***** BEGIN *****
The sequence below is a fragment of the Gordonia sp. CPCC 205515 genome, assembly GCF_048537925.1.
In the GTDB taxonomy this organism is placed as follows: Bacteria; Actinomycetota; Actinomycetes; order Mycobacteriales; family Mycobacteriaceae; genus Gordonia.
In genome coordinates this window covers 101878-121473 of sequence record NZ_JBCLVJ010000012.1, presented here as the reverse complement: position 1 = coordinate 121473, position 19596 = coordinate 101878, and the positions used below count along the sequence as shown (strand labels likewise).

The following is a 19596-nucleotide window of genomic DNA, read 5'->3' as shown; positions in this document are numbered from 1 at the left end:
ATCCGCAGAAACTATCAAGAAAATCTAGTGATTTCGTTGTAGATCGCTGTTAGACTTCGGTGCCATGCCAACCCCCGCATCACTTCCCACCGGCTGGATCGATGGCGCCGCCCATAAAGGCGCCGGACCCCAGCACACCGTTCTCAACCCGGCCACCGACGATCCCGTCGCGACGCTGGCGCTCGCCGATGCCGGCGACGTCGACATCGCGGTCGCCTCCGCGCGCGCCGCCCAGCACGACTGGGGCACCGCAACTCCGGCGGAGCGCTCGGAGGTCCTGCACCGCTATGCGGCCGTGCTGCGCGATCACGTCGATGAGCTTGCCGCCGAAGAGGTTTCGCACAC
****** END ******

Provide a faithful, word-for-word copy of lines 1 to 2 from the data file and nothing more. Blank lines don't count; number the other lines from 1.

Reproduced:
The sequence below is a fragment of the Gordonia sp. CPCC 205515 genome, assembly GCF_048537925.1.
In the GTDB taxonomy this organism is placed as follows: Bacteria; Actinomycetota; Actinomycetes; order Mycobacteriales; family Mycobacteriaceae; genus Gordonia.